These Artist-Designed Stickers Put the New Emojis To Shame
There's one for every occasion—especially if you're a skeleton who enjoys indoor gardening.
A skeleton sticker that is very much alive. Courtesy of John Karel.
Anyone over the age of 35 is probably late to the sticker game. And by stickers I mean emoji-style texting objects—animated GIFs that you stick in your texts, not the printed unicorns, half moons, and flowers with adhesive backs that kids collect. I’ll admit I was no early adopter myself, and had some reservations. I already thought emojis were dumbed-down texts—which itself were already almost entirely utilitarian. What did I need a sticker for that an emoji couldn’t do? Are we now so dumb we can’t read a picture?
Don’t let your mind go down this path, because let me tell you something—emoji ain’t ever gonna impress your friends; they're a default set of images that’s come with iPhones since 2011. Stickers, though, are designed by artists. The best ones are awesome, and impress the hell out of people. But they don’t come on your phone, you have to find them. And that means either downloading the GIPHY app or purchasing stickers through the app store.
The stickers I use the most tend to be those that picture a shared action or a gesture. Take the 8-bit inspired GIPHY sticker pack designed by the Hong Kong based Italian artist AILADI (available on iTunes). Each sticker has a use. For example, in the workplace, there are GIFs for getting lunch, getting frustrated, and getting work done. For those who use GIFs more in their private lives, she’s made images for getting action, getting on the dance floor, and getting well.Then of course, there’s all that other random bullshit we do that we like to share—getting up, getting somewhere, and getting mad. There are only 62 gifs (half featuring black people and half featuring white) but the only action she didn’t make a sticker for was getting fit. Three more images—running, biking, and swimming—and I’d never need to speak another word.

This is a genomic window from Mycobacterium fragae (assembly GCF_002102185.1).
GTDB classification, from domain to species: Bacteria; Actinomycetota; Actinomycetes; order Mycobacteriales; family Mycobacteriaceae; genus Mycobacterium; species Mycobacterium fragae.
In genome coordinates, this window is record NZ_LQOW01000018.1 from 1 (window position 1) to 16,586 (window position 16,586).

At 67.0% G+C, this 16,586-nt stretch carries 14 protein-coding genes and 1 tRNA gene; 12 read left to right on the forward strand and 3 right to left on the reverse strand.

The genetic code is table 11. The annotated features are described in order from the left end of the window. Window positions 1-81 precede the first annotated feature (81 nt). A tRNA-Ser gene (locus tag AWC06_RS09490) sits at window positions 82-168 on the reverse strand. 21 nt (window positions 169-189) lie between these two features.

Of course, as in any such series, there’s an artist who fucks with our expectations. Anthony Antonellis, whose stickers can be found by searching his name in the GIPHY app and clicking on the sticker tab, are old-timey computer icons like the hourglass and an e-mail mailbox, and a sequence with his name spelled out in different fonts. Target audience: dudes with the name Anthony.
John Karel, aka jjjjjohn, produced a similarly audience specific pack of dancing skeleton stickers for GIPHY (also available on iTunes), though they can be a challenge to use (pretty much any time I’ve sent one to my 53-year-old boyfriend, he’s texted back, “What the fuck is that?!”) When I sent a series of skeletons either carrying houseplants or hiding behind them to a 20-something art writer, however, he promptly identified them as a contemporary art parody (houseplants are really in right now.) In reality, though, given the number of skeletons drinking and partying and playing video games, the focus audience for these GIFs is probably dudes in their twenties. The most perennial GIF from this series features a skeleton walking backwards and disappearing. I wished I’d had it when sharing the news that Donald Trump had fired James Comey and Sean Spicer hid from the press.
Which brings me to V5MT, who recently completed a series of word-bubble sticker GIFs for a GIPHY commission. Most of these are cute bouncing sparkly texts: “Dope,” “Love it,” “PLS.” But within this group, one smaller sticker stands out—a blank black cloud with blinking stars. Its meaning is open to interpretation, but for me, this sticker symbolizes a chat war, the blackness representing the uglier texts we send, and the stars their moments of impact. It’s probably the most artful of all of them—and one I hope I'll never need.
Stickers shown are by and courtesy of, from top, AILADI (first two), John Karel, and V5MT.